I'm back from the Land of Facebook & Twitter, and boy is that a tale to tell. But it'll have to wait, 'cause there's something else on my mind.
Can we stop having hysterics over the Cambridge Police vs. Professor Gates brouhaha already?
I lived in Cambridge for 5 years- it's as far from a racist city as I can imagine, but on the other hand it does have a large, lower-income population of minorities of various races, and there are tensions between the police and some of the neighborhoods. It's a city, and stuff happens.
But enough already with the Blame Game from both sides. What do we really have here? We have a veteran cop, a man who grew up in a poor, mixed Cambridge neighborhood with friends of all races and who was chosen by his African-American superior to teach advanced courses against racial profiling, and we have a distinguished scholar who is known for being humble and soft-spoken.
But the scholar had just moments before the incident returned home from an all-night flight from China, and the officer was in the middle of a long undercover shift. The scholar walked out of his kitchen to be unexpectedly confronted in his own living room by a policeman who demanded to know who he was and what he was doing there. The policeman was confronted by an upset homeowner who was, by all accounts, rather pissed off a being asked for i.d. in his own house.
You can recite all the "just cooperate with the police and they'll cooperate with you" mantras you want, and I've read many of those in the last few days, but I'd really ask anyone to honestly ask themselves what their reaction would be if they walked from their kitchen to their living room and were confronted by a cop asking them what right they had to be there. Add some jet lag and exhaustion to the mix and BOOM!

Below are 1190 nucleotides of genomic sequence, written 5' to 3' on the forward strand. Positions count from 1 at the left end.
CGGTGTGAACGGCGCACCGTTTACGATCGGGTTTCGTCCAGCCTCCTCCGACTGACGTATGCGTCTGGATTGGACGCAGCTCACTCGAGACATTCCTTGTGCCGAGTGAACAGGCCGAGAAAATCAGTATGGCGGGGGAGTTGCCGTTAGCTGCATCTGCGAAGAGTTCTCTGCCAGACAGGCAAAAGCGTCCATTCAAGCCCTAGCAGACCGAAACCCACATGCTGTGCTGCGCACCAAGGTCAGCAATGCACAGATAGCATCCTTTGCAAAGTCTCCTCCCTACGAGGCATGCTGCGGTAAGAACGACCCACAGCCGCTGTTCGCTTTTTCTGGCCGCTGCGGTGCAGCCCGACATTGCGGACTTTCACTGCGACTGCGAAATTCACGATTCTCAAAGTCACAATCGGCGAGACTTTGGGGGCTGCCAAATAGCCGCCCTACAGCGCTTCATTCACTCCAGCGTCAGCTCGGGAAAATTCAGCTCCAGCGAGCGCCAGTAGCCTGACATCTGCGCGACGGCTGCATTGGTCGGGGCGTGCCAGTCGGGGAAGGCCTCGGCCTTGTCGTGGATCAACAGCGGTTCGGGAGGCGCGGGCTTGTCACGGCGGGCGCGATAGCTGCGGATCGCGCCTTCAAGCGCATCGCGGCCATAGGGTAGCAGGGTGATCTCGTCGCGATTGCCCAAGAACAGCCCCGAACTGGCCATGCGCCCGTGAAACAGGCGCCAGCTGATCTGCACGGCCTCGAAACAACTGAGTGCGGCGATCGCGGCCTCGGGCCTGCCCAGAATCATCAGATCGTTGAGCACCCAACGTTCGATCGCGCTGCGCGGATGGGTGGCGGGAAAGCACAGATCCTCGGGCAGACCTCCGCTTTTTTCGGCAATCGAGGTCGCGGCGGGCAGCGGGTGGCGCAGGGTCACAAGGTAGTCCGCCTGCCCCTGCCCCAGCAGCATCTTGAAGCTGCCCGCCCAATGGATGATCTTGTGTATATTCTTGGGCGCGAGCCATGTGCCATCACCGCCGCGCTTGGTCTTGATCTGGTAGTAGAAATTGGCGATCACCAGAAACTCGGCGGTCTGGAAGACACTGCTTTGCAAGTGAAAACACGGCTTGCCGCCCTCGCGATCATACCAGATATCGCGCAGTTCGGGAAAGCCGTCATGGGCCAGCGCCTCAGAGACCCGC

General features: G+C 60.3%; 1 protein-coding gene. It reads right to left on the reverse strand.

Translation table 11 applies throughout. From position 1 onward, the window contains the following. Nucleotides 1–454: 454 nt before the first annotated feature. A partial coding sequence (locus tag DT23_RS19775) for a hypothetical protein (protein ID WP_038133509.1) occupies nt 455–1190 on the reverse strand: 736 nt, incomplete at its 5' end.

And, you know, it's not against the law to be rude to an uninvited police officer in your living room. It might be stupid, and it might be silly, but it's not illegal. Sure, perhaps Professor Gates should have reacted by thanking the police officer for checking out a breaking & entering call -I certainly hope that is how I'd react. But it's not illegal to yell at him instead. And let's face it- the officer took out his handcuffs and arrested the professor, suggesting a law was broken.
I don't see the broken law.
But I also don't see racism. I see two tired men losing some of their judgment and escalating a situation. Perhaps it's just best left there. Stuff happens.
Time for some Audrey Tatou.